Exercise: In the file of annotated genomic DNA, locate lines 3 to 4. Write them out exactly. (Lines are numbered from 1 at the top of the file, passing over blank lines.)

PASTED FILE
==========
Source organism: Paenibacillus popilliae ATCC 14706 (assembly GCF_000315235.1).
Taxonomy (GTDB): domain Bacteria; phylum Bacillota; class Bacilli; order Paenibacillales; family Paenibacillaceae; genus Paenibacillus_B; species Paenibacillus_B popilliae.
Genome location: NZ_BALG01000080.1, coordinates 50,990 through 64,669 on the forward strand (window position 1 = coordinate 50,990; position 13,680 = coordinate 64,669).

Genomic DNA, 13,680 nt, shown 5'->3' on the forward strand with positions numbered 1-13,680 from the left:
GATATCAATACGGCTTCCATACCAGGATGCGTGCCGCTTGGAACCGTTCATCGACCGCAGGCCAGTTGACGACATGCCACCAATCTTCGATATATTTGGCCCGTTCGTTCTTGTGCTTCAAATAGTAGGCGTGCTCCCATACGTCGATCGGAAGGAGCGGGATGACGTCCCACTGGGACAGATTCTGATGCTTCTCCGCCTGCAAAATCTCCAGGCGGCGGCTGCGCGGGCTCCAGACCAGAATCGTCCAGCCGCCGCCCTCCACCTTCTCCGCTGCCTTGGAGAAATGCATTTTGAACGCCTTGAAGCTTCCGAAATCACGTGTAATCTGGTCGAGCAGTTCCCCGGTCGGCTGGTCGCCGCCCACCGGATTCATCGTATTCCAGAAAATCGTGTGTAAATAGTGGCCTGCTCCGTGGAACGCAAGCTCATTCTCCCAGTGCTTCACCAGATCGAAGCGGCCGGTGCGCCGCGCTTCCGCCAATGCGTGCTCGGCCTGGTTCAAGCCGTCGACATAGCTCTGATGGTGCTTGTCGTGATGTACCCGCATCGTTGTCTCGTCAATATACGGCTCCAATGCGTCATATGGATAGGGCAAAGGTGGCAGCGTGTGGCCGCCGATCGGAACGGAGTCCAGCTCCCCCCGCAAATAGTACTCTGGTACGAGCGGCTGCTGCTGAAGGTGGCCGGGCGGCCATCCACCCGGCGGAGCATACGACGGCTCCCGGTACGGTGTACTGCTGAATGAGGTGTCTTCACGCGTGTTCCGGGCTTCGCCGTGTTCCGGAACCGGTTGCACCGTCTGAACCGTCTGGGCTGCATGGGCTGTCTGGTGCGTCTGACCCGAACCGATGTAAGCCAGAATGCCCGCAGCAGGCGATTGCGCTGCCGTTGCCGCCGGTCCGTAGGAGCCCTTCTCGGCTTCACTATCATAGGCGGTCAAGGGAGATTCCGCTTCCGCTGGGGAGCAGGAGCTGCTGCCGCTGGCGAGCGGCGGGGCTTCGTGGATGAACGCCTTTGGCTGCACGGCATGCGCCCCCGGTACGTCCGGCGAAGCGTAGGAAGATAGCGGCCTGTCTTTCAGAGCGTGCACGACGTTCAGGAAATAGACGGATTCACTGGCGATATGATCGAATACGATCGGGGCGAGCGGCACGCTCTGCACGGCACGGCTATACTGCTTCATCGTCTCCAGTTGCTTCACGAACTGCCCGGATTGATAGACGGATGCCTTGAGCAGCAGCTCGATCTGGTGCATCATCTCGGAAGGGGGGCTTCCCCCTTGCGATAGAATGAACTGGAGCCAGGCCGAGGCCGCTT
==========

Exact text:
Genome location: NZ_BALG01000080.1, coordinates 50,990 through 64,669 on the forward strand (window position 1 = coordinate 50,990; position 13,680 = coordinate 64,669).

Genomic DNA, 13,680 nt, shown 5'->3' on the forward strand with positions numbered 1-13,680 from the left: